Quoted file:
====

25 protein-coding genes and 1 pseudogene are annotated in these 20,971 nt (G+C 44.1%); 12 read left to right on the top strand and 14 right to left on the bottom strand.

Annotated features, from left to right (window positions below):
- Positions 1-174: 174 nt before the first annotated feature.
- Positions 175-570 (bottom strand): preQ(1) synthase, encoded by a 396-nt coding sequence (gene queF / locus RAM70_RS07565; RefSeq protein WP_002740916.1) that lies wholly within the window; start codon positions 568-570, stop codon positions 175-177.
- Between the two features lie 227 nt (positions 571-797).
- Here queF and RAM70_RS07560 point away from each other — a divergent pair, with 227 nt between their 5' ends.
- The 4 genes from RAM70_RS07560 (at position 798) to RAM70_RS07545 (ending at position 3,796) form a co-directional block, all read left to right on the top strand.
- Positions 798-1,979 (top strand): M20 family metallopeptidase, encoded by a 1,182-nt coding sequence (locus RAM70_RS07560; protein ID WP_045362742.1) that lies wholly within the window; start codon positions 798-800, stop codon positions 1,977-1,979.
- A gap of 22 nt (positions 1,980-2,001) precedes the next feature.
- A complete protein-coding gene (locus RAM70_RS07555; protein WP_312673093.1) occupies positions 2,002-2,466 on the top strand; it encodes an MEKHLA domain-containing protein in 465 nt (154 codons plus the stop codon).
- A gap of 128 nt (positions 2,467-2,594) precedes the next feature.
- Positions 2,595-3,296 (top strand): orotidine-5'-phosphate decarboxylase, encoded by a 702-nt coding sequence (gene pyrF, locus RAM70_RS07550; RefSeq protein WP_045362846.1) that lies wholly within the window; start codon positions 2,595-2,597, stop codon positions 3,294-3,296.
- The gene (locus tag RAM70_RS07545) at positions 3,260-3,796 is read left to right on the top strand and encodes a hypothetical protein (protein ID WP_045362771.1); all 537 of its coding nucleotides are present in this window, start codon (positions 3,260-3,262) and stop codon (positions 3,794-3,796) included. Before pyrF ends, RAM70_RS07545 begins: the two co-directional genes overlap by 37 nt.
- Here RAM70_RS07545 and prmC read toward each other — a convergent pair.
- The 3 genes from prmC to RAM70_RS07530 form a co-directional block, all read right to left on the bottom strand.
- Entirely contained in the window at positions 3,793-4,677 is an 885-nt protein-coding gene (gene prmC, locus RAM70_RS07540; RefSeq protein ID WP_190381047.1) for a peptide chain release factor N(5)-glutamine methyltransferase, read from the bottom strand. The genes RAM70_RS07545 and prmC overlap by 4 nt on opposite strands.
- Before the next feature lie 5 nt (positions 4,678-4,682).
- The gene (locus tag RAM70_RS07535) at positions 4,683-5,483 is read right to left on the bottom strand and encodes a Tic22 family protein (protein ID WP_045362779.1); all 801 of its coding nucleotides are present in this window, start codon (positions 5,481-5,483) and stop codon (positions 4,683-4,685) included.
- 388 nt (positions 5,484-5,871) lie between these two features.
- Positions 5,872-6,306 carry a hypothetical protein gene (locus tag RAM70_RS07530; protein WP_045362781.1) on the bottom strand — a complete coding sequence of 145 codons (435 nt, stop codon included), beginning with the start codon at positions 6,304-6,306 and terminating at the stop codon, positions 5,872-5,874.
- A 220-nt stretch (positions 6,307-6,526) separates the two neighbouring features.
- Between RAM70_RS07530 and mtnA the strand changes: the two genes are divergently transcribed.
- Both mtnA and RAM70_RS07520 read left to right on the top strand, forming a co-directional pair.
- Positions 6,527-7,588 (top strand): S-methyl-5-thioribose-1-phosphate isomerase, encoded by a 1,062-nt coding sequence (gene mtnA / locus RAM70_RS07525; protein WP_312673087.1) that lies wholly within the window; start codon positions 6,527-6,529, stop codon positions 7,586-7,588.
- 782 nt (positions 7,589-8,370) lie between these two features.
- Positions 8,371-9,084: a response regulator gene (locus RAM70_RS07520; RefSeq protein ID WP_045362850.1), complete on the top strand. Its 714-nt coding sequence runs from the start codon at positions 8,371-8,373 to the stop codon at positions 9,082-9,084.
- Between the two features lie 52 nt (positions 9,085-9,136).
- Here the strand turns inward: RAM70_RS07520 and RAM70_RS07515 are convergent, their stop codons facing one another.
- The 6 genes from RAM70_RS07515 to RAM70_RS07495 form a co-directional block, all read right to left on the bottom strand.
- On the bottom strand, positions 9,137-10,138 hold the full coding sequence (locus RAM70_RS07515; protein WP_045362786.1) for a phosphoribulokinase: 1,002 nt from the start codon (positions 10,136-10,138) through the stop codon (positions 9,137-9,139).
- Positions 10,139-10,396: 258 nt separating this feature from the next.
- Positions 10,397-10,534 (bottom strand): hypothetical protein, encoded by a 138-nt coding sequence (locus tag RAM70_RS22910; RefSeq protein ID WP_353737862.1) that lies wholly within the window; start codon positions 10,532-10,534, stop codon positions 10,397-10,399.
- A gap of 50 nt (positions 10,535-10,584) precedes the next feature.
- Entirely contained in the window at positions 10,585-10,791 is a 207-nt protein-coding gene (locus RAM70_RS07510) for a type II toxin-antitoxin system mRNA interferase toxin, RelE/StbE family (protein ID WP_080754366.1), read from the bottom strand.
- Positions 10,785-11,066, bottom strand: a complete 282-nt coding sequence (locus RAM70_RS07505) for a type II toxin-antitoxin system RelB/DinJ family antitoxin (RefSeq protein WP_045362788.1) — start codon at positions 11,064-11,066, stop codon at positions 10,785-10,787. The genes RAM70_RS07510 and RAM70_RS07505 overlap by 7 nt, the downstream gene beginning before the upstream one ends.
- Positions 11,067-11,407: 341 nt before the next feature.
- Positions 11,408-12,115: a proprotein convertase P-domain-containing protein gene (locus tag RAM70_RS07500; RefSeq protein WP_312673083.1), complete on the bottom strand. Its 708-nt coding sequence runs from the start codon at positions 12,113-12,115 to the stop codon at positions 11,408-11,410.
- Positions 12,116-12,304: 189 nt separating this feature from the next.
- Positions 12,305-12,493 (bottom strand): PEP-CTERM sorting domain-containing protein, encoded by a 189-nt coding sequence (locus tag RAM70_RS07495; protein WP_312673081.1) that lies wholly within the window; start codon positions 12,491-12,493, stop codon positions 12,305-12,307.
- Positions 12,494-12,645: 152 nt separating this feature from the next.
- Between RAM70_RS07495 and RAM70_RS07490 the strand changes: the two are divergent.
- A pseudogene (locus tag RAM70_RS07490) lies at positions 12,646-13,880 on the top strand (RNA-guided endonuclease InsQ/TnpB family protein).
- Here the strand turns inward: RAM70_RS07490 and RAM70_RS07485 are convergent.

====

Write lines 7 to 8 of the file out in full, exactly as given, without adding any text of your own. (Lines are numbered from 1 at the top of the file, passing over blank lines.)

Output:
- The 4 genes from RAM70_RS07560 (at position 798) to RAM70_RS07545 (ending at position 3,796) form a co-directional block, all read left to right on the top strand.
- Positions 798-1,979 (top strand): M20 family metallopeptidase, encoded by a 1,182-nt coding sequence (locus RAM70_RS07560; protein ID WP_045362742.1) that lies wholly within the window; start codon positions 798-800, stop codon positions 1,977-1,979.